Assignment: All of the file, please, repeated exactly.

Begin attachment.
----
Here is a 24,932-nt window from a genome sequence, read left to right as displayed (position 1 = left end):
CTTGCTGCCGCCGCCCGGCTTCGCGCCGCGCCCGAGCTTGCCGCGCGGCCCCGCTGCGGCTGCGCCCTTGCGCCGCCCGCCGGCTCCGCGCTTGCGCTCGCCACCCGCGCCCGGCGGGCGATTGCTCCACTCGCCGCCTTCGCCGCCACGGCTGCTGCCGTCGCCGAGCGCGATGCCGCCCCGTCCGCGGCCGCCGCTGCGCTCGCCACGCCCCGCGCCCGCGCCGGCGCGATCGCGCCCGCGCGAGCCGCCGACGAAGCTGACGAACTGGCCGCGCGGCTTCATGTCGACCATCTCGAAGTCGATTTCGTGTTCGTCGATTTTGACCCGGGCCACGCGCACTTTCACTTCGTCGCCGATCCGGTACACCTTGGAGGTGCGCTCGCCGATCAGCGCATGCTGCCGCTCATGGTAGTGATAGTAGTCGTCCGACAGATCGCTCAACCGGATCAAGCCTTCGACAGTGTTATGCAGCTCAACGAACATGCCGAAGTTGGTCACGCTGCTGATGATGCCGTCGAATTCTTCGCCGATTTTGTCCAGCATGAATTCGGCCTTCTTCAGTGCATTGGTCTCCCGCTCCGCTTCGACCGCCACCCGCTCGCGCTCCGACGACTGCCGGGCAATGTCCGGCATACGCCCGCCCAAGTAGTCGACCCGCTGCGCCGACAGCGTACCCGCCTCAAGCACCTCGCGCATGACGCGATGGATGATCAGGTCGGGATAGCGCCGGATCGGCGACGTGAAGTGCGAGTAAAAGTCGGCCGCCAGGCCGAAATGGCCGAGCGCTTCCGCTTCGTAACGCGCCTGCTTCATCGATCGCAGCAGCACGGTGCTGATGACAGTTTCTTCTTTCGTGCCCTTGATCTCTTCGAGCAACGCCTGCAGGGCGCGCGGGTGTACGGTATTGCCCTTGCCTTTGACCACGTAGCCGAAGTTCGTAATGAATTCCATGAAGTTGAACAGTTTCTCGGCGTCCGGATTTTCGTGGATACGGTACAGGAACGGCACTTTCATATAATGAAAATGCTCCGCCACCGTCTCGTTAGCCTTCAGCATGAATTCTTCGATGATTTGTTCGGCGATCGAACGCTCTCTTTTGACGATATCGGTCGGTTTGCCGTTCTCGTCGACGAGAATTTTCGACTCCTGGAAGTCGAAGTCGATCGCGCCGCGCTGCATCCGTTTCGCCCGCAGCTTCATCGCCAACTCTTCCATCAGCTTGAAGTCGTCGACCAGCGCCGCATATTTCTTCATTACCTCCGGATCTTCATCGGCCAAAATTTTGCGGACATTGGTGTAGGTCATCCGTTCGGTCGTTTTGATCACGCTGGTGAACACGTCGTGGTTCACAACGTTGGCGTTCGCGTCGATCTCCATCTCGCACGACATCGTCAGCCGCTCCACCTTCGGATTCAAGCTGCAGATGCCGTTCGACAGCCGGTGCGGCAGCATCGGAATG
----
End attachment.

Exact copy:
Here is a 24,932-nt window from a genome sequence, read left to right as displayed (position 1 = left end):
CTTGCTGCCGCCGCCCGGCTTCGCGCCGCGCCCGAGCTTGCCGCGCGGCCCCGCTGCGGCTGCGCCCTTGCGCCGCCCGCCGGCTCCGCGCTTGCGCTCGCCACCCGCGCCCGGCGGGCGATTGCTCCACTCGCCGCCTTCGCCGCCACGGCTGCTGCCGTCGCCGAGCGCGATGCCGCCCCGTCCGCGGCCGCCGCTGCGCTCGCCACGCCCCGCGCCCGCGCCGGCGCGATCGCGCCCGCGCGAGCCGCCGACGAAGCTGACGAACTGGCCGCGCGGCTTCATGTCGACCATCTCGAAGTCGATTTCGTGTTCGTCGATTTTGACCCGGGCCACGCGCACTTTCACTTCGTCGCCGATCCGGTACACCTTGGAGGTGCGCTCGCCGATCAGCGCATGCTGCCGCTCATGGTAGTGATAGTAGTCGTCCGACAGATCGCTCAACCGGATCAAGCCTTCGACAGTGTTATGCAGCTCAACGAACATGCCGAAGTTGGTCACGCTGCTGATGATGCCGTCGAATTCTTCGCCGATTTTGTCCAGCATGAATTCGGCCTTCTTCAGTGCATTGGTCTCCCGCTCCGCTTCGACCGCCACCCGCTCGCGCTCCGACGACTGCCGGGCAATGTCCGGCATACGCCCGCCCAAGTAGTCGACCCGCTGCGCCGACAGCGTACCCGCCTCAAGCACCTCGCGCATGACGCGATGGATGATCAGGTCGGGATAGCGCCGGATCGGCGACGTGAAGTGCGAGTAAAAGTCGGCCGCCAGGCCGAAATGGCCGAGCGCTTCCGCTTCGTAACGCGCCTGCTTCATCGATCGCAGCAGCACGGTGCTGATGACAGTTTCTTCTTTCGTGCCCTTGATCTCTTCGAGCAACGCCTGCAGGGCGCGCGGGTGTACGGTATTGCCCTTGCCTTTGACCACGTAGCCGAAGTTCGTAATGAATTCCATGAAGTTGAACAGTTTCTCGGCGTCCGGATTTTCGTGGATACGGTACAGGAACGGCACTTTCATATAATGAAAATGCTCCGCCACCGTCTCGTTAGCCTTCAGCATGAATTCTTCGATGATTTGTTCGGCGATCGAACGCTCTCTTTTGACGATATCGGTCGGTTTGCCGTTCTCGTCGACGAGAATTTTCGACTCCTGGAAGTCGAAGTCGATCGCGCCGCGCTGCATCCGTTTCGCCCGCAGCTTCATCGCCAACTCTTCCATCAGCTTGAAGTCGTCGACCAGCGCCGCATATTTCTTCATTACCTCCGGATCTTCATCGGCCAAAATTTTGCGGACATTGGTGTAGGTCATCCGTTCGGTCGTTTTGATCACGCTGGTGAACACGTCGTGGTTCACAACGTTGGCGTTCGCGTCGATCTCCATCTCGCACGACATCGTCAGCCGCTCCACCTTCGGATTCAAGCTGCAGATGCCGTTCGACAGCCGGTGCGGCAGCATCGGAATG